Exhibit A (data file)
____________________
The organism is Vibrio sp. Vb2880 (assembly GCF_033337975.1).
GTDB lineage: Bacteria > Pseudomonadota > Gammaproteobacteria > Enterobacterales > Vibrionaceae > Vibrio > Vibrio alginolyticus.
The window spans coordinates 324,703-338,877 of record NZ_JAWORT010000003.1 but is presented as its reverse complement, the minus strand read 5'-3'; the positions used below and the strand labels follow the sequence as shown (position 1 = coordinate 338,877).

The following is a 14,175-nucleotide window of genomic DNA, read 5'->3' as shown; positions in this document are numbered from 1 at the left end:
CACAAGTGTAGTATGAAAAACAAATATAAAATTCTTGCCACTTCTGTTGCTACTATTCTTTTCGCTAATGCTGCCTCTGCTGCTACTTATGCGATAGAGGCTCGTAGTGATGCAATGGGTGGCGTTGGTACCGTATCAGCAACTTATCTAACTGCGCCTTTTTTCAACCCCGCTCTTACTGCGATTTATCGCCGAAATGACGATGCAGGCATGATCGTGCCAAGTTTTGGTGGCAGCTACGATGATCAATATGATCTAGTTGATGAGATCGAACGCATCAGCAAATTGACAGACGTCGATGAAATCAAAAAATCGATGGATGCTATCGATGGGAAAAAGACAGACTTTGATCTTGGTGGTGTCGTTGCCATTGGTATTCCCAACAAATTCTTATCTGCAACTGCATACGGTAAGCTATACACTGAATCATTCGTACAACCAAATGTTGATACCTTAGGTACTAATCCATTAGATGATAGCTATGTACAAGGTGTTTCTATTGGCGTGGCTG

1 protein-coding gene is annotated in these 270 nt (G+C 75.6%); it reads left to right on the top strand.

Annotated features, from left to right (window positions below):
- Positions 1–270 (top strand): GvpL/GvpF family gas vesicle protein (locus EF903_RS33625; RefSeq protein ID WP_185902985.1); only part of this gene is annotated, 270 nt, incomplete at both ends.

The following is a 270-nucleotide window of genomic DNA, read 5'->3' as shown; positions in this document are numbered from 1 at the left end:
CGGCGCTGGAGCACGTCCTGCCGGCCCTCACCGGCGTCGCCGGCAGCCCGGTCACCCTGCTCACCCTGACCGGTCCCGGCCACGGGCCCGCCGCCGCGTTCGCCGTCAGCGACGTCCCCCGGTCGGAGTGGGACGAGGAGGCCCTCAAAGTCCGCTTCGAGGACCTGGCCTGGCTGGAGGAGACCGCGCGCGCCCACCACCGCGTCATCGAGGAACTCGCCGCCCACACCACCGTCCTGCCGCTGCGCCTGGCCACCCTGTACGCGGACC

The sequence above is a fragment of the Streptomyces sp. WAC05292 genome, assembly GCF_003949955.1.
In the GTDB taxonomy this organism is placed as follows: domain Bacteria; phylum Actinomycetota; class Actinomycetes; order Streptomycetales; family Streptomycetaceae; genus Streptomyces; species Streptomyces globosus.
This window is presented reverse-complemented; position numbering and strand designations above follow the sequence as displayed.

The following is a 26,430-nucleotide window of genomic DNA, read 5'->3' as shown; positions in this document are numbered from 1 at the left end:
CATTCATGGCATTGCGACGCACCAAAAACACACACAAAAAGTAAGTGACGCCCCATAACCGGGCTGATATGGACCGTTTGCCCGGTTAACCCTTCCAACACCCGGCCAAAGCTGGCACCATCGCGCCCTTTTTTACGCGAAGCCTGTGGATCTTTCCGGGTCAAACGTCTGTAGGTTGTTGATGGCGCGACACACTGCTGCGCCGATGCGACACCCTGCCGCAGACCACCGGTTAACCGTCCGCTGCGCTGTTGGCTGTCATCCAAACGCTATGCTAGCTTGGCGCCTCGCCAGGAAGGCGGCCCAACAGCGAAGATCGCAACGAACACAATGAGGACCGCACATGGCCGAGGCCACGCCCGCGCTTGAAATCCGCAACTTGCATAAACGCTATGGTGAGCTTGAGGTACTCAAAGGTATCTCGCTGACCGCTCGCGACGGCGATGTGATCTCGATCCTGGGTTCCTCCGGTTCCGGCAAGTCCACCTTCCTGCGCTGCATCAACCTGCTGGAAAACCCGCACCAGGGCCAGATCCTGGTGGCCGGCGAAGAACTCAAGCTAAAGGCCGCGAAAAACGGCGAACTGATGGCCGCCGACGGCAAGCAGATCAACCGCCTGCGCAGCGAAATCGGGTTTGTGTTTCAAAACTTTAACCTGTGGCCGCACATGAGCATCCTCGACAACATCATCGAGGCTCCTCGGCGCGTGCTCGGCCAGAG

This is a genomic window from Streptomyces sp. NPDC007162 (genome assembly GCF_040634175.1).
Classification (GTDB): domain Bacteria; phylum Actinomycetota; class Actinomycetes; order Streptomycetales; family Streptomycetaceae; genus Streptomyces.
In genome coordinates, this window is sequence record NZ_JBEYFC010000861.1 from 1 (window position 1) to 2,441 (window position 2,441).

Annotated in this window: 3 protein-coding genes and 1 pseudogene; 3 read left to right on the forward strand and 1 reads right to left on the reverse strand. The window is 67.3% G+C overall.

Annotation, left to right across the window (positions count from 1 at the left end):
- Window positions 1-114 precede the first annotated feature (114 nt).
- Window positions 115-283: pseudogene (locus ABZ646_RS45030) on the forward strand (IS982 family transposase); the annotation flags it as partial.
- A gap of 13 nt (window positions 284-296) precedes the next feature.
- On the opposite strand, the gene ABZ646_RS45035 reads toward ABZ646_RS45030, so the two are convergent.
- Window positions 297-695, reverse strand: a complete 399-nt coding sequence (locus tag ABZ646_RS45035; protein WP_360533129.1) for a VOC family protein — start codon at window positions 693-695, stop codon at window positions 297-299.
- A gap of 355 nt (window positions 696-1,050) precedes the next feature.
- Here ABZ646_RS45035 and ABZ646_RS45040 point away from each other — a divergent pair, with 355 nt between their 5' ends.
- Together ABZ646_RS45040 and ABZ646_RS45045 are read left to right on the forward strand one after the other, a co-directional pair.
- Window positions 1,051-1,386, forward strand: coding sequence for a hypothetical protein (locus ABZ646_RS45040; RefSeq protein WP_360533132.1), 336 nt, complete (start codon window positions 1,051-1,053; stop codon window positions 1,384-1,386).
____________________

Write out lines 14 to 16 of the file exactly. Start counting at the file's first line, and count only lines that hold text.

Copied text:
The following is a 26,430-nucleotide window of genomic DNA, read 5'->3' as shown; positions in this document are numbered from 1 at the left end:
CATTCATGGCATTGCGACGCACCAAAAACACACACAAAAAGTAAGTGACGCCCCATAACCGGGCTGATATGGACCGTTTGCCCGGTTAACCCTTCCAACACCCGGCCAAAGCTGGCACCATCGCGCCCTTTTTTACGCGAAGCCTGTGGATCTTTCCGGGTCAAACGTCTGTAGGTTGTTGATGGCGCGACACACTGCTGCGCCGATGCGACACCCTGCCGCAGACCACCGGTTAACCGTCCGCTGCGCTGTTGGCTGTCATCCAAACGCTATGCTAGCTTGGCGCCTCGCCAGGAAGGCGGCCCAACAGCGAAGATCGCAACGAACACAATGAGGACCGCACATGGCCGAGGCCACGCCCGCGCTTGAAATCCGCAACTTGCATAAACGCTATGGTGAGCTTGAGGTACTCAAAGGTATCTCGCTGACCGCTCGCGACGGCGATGTGATCTCGATCCTGGGTTCCTCCGGTTCCGGCAAGTCCACCTTCCTGCGCTGCATCAACCTGCTGGAAAACCCGCACCAGGGCCAGATCCTGGTGGCCGGCGAAGAACTCAAGCTAAAGGCCGCGAAAAACGGCGAACTGATGGCCGCCGACGGCAAGCAGATCAACCGCCTGCGCAGCGAAATCGGGTTTGTGTTTCAAAACTTTAACCTGTGGCCGCACATGAGCATCCTCGACAACATCATCGAGGCTCCTCGGCGCGTGCTCGGCCAGAG

This is a genomic window from Streptomyces sp. NPDC007162 (genome assembly GCF_040634175.1).